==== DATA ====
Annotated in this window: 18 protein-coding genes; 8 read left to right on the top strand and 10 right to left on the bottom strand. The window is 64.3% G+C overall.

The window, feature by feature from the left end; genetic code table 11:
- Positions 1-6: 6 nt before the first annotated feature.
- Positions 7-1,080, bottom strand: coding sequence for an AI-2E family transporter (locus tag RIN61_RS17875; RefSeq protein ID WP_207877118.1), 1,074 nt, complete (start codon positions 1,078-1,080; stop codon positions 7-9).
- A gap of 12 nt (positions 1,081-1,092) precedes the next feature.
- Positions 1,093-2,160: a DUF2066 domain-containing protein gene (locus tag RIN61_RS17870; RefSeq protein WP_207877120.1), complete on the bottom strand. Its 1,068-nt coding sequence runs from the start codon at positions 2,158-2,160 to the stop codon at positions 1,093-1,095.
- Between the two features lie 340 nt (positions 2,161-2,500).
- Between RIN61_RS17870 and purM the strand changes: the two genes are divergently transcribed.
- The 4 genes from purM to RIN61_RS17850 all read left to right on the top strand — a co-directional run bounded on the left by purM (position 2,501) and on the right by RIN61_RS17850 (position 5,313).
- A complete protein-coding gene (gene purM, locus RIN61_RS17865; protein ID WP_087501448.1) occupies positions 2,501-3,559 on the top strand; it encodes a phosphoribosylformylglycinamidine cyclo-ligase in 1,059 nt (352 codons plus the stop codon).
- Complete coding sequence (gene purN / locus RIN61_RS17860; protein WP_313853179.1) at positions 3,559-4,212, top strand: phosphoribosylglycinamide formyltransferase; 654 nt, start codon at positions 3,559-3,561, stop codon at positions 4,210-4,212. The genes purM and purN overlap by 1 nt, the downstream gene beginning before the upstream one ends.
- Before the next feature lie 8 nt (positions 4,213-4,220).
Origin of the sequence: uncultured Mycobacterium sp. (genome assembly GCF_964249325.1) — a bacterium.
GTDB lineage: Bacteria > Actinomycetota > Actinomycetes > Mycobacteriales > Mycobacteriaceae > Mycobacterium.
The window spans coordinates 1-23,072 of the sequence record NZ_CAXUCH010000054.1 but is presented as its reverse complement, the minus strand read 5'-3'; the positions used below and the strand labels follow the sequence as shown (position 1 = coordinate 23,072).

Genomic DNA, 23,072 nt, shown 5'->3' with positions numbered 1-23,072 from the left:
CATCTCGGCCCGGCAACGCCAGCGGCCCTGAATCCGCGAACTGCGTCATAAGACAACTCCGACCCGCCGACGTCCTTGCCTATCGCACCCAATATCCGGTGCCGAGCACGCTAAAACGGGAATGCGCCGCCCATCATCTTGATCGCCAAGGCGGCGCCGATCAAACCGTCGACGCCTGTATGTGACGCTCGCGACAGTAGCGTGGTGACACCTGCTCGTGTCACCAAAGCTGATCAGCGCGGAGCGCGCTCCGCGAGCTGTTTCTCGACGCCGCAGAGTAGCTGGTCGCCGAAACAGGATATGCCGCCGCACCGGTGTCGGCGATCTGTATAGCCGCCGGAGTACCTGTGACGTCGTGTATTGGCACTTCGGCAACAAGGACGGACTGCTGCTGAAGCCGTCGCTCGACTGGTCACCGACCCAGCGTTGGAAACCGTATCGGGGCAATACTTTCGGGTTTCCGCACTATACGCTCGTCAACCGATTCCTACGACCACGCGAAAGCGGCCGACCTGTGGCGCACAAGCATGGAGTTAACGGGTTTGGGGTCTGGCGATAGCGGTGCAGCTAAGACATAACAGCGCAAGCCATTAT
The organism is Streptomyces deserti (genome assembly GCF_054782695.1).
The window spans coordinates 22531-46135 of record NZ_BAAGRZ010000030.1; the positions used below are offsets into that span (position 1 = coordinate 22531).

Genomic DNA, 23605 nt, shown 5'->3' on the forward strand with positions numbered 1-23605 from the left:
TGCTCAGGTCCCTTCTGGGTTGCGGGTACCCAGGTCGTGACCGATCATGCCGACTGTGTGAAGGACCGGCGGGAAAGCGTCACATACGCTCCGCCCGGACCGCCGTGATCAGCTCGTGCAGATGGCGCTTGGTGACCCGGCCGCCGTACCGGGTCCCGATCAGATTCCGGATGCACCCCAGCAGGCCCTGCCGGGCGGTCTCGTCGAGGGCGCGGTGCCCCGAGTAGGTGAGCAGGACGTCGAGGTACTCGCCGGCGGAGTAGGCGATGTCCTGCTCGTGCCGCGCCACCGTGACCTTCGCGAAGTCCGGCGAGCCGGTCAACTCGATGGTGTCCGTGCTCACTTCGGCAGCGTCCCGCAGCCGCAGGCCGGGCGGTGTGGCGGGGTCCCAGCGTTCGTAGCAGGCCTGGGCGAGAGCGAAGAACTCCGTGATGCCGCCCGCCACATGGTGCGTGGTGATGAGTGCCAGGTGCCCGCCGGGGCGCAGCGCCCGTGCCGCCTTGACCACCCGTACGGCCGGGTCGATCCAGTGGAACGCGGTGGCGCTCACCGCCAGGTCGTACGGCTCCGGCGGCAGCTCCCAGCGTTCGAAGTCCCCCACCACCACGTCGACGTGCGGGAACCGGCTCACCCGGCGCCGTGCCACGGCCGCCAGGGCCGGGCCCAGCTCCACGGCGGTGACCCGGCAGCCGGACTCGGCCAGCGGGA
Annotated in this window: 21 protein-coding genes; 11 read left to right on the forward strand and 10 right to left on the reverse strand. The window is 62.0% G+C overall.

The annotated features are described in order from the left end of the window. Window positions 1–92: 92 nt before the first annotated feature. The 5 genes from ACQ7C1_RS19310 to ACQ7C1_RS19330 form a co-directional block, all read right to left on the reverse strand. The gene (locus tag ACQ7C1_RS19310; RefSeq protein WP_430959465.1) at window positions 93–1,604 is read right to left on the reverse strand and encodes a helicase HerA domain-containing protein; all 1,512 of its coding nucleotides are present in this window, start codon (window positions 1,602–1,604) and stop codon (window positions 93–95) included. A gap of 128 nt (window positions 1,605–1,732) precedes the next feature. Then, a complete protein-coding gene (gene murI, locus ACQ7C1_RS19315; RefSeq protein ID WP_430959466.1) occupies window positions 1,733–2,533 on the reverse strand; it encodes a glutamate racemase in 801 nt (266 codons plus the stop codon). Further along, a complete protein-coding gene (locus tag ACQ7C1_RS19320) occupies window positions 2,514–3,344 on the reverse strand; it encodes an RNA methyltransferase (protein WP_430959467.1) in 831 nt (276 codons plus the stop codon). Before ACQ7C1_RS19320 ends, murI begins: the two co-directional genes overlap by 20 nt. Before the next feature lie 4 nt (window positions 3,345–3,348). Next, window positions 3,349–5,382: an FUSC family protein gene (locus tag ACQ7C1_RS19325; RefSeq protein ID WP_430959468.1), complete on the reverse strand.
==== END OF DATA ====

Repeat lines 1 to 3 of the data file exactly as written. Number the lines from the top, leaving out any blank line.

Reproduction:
Annotated in this window: 18 protein-coding genes; 8 read left to right on the top strand and 10 right to left on the bottom strand. The window is 64.3% G+C overall.

The window, feature by feature from the left end; genetic code table 11:
- Positions 1-6: 6 nt before the first annotated feature.